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How accurate is Stellarium for Satellites?


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I'm up on the Scottish east coast for the Venus transit & I noticed in Stellarium that from here, the ISS will be visible crossing the moon at about 1.14 tonight.

I've heard that Stellarium isn't perfect for predicting satellite & I don't want to be standing on St Cyrus beach only to find I've missed it or look away too early thinking I've already missed it.

So... does anyone have experience using stellarium to track satellites? How accurate is it likely to be & can it be trusted?

Thanks in advance.

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it can be off a little bit but pretty good for such a bright object [you won't miss it ] you could try heavensabove.com that will give you a precise time altitiude etc for where you are .

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it can be off a little bit but pretty good for such a bright object [you won't miss it ] you could try heavensabove.com that will give you a precise time altitiude etc for where you are .

the website don't seem to be working

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It's pretty accurate , but you want to zoom right in to moon to check as you cannot tell from distant shot exactly whether satt will cross disc.

Only about a 5 mile ground track for transits so not a lot of room for error.

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Not sure , but ISS doesn't follow an RA arc so needs to track in both Ra and DEC.

I track with EQ mount ( fairly successfully , he lied !) by undoing both clutches and aiming scope like a gun .

Getting hundred or so frames out of 7000 about average so far.... it ain't easy...!

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Well, stellarium was pretty accurate after all. Bang on schedule, the ISS dived into the clouds obscuring the moon. Speedy little thing...

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I used Stellarium to give a rough estimate on where the ISS was before and it was right on the money. If you have iOS, Luminos is a great planetarium app that has support for A LOT more satellites, comes in pretty handy.

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One problem with Stellarium is that it will show you when a sattellite is due to pass overhead, but not whether it will be visible. For some middle of the night passes the sun is too far below the horizon to illuminate the sattellite (not so much of a problem this time of year). This site gives good accurate data of when you can actually see the ISS http://spaceflight.nasa.gov/realdata/sightings/index.html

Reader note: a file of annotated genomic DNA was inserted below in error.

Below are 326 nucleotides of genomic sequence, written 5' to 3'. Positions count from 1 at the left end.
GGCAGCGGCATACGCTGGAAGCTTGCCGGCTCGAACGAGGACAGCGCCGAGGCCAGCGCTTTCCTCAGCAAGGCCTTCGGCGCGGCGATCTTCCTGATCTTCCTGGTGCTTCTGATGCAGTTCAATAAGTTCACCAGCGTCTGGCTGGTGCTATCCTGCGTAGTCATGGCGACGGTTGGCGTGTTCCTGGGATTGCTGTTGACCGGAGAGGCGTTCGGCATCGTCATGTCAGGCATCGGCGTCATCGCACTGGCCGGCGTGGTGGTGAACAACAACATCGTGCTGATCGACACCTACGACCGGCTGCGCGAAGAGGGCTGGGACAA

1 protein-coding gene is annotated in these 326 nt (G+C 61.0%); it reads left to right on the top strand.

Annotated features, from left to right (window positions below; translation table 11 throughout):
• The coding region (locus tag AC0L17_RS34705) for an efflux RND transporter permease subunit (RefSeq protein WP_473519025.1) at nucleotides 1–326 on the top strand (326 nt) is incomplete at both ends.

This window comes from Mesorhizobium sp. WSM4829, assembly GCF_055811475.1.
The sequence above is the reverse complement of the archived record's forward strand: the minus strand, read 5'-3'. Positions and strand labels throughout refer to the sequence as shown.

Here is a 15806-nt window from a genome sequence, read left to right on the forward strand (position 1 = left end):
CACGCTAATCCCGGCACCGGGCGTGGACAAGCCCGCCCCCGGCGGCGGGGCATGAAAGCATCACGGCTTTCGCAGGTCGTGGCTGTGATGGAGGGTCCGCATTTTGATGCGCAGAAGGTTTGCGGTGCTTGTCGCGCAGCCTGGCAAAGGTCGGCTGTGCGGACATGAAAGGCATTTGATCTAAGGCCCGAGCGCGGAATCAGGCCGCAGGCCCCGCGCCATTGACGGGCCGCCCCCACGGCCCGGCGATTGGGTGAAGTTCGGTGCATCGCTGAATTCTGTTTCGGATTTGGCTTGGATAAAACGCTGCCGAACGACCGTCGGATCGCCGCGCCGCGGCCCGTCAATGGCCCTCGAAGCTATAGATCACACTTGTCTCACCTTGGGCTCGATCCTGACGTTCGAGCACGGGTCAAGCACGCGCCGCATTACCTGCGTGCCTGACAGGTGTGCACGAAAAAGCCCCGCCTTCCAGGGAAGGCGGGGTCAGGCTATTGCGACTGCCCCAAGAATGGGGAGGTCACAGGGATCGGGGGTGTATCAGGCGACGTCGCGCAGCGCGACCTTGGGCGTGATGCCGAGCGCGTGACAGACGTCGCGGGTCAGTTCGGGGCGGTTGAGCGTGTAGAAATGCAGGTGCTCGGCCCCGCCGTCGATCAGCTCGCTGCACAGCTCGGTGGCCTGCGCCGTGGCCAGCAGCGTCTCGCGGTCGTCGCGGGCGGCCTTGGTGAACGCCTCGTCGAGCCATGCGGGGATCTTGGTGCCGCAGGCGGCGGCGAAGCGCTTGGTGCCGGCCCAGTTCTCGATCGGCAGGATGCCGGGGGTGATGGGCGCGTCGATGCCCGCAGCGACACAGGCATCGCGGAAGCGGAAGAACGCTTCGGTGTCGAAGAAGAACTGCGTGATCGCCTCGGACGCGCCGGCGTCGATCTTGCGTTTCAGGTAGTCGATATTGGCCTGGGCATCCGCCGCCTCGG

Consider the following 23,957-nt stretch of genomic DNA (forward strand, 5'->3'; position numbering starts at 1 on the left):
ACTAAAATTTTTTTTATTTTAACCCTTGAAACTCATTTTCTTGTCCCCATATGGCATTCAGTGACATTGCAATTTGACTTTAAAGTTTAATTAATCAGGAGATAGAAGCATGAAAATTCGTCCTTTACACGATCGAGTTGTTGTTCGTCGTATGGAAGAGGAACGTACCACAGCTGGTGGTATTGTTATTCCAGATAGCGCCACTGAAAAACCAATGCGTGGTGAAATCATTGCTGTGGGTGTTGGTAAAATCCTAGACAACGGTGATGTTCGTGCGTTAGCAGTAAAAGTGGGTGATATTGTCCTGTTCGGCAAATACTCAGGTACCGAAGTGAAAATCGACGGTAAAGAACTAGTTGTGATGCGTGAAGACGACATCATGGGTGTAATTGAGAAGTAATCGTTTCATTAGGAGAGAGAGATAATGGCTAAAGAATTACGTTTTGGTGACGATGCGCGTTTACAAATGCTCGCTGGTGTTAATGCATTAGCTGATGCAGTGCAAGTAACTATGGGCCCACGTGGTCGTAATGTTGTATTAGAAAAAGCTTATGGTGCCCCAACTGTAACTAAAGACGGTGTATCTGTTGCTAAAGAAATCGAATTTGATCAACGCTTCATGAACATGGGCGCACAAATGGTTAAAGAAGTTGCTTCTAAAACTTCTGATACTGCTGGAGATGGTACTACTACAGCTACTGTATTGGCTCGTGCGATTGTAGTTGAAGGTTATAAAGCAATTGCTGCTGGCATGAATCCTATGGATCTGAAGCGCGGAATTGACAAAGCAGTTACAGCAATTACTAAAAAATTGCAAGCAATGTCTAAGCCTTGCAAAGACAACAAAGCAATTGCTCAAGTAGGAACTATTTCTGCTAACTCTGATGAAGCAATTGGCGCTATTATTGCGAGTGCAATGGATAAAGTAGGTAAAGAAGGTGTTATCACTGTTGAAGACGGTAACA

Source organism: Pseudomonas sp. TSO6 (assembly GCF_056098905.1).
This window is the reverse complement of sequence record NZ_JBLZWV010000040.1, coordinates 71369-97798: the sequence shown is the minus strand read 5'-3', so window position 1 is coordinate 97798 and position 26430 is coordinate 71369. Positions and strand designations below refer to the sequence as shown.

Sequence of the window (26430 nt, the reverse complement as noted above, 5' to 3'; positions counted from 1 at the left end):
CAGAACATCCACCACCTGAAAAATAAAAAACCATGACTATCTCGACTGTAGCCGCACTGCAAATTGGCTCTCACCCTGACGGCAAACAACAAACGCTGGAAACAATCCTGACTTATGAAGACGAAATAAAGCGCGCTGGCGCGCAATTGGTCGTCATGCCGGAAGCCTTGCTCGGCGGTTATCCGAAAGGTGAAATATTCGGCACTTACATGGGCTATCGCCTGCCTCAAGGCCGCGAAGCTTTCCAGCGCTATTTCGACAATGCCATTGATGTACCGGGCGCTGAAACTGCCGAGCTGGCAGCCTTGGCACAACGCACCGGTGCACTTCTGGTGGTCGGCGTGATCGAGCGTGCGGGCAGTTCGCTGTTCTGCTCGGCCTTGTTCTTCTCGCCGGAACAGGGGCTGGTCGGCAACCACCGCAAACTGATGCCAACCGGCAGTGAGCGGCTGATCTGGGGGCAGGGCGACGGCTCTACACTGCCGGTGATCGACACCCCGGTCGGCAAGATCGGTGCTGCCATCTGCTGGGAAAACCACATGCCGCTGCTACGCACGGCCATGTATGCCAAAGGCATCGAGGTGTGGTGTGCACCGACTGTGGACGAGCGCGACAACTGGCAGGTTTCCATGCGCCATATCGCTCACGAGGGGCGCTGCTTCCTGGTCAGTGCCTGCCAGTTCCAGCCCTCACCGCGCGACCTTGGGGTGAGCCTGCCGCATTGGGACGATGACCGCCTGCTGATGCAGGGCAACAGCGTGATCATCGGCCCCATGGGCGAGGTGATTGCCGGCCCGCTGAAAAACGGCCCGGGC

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One problem with Stellarium is that it will show you when a sattellite is due to pass overhead, but not whether it will be visible. For some middle of the night passes the sun is too far below the horizon to illuminate the sattellite (not so much of a problem this time of year). This site gives good accurate data of when you can actually see the ISS http://spaceflight.nasa.gov/realdata/sightings/index.html

I'm pretty sure Stellarium lets you know when it's visible. I've had a few satellites say they were eclipsed before.

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  • 3 years later...

Hi all.

My first post on your forum, but I've been lurking here for a while.  Sorry to resurrect this old post, but I'm hoping to capture the ISS transiting the sun on Friday if the weather allows. Calsky tells me that I should be able to catch the transit of I position myself just south of Taunton (UK) at 17:01.29s BST on friday, but Stellarium doesn't concur? According to Stellarium the ISS passes close to the sun a few minute prior.

Any ideas as to which might be most accurate?

Thanks 

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31 minutes ago, joncrawf said:

Hi all.

My first post on your forum, but I've been lurking here for a while.  Sorry to resurrect this old post, but I'm hoping to capture the ISS transiting the sun on Friday if the weather allows. Calsky tells me that I should be able to catch the transit of I position myself just south of Taunton (UK) at 17:01.29s BST on friday, but Stellarium doesn't concur? According to Stellarium the ISS passes close to the sun a few minute prior.

Any ideas as to which might be most accurate?

Thanks 

Welcome to the forum Jon

I would tend to favour Calsky in terms of accuracy. Thanks for the heads up actually, seems like this transit should be visible from my house too! Clouds permitting of course.....

Skysafari also agrees with Calsky so it looks positive

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Calsky definitely more accurate , check here for the centre-line to use to best position yourself . only about a 4 mile shadow-line so the nearer to the line you are the more centralised the satellite will be on the disc ... http://www.calsky.com/?Transitline=&showhome=&obs=89642206866210&tdt=2457494.16844434&sat=25544&interval=0.00011574&step=0.00000231&mainbody=0

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